And we rediscover that at the core of our relationship, we don’t need the fluff in order to coalesce around each other, in order to transform disparate parts into a new unified existence, in order to provide a full meal to a hungry world. Later, after Passover, we can go back to adding yeast, leaven, fluff, and the other complexities of our relationship. But for a week, we celebrate the fundamentals of what we do for each other in our most humble state.
Now, many Jews are so careful to avoid even the possibility of any leavened bread on Passover that they even avoid what is known as “Gebruchts.” Gebruchts is essentially wet Matzah. The concern here is that, throughout the baking process, there may have remained an isolated unbaked clump of flour in the Matzah dough. Now, however, if that clump of flour is moistened by water, it may rise and become Chametz. So people who avoid Gebruchts are very careful to keep their Matzah from getting wet.
Many of these folks, however, despite being careful to avoid wetting the Matzah throughout Passover, will nonetheless make a point of making the Matzah wet on the final eighth day of Passover (in the Diaspora). This fascinating custom is based upon the following idea.
The eighth day of Passover – and indeed, the number eight generally – is associated with the Moshiach, and the ultimate and permanent redemption of the Jewish people. The number seven is associated with nature (e.g., the seven-day weekly cycle); the number eight, however, represents a step outside of our natural universe into the supernatural universe that G-d has always intended for us. This is the era to be heralded by the Moshiach.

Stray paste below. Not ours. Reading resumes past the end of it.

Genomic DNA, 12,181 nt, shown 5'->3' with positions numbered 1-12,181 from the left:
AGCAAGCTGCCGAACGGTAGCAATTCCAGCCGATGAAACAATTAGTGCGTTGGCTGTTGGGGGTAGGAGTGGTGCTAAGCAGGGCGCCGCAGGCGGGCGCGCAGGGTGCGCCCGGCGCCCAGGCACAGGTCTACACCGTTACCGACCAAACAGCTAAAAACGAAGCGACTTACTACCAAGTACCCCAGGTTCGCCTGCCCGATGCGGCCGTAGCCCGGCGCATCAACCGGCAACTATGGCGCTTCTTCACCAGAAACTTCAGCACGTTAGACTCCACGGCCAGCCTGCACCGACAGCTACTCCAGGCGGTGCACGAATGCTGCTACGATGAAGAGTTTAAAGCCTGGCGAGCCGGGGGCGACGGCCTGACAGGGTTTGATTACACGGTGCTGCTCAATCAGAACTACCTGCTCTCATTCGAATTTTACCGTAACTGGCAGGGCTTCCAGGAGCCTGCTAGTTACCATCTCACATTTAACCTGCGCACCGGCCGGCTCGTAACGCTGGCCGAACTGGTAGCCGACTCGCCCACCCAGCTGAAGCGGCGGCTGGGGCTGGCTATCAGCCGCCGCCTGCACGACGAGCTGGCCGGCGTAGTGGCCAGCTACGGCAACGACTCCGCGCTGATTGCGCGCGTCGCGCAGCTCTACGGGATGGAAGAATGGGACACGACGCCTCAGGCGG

Our constant inner struggles with the darker side of our natures, always wrestling, always fighting to be as good as we can be – these are features of our current world; these belong to a universe that obeys the natural order. It is only in this world that we need to take such extreme care not to let our “fluff” run away with us; to constantly struggle to maintain our perspective, and not lose our humility to an overflowing ego. Having a week like Passover helps, but it remains an exhausting struggle.
When Moshiach comes, however, as symbolized on the eighth day of Passover, we will be able to fully indulge in the pleasure of our relationships without the constant vigilance, and without worrying about losing ourselves to a disproportionate sense of self. Then, we may indulge in moist, wet, delicious Matzah, without guilt or concern, simply enjoying the unadulterated pleasure that we give one another.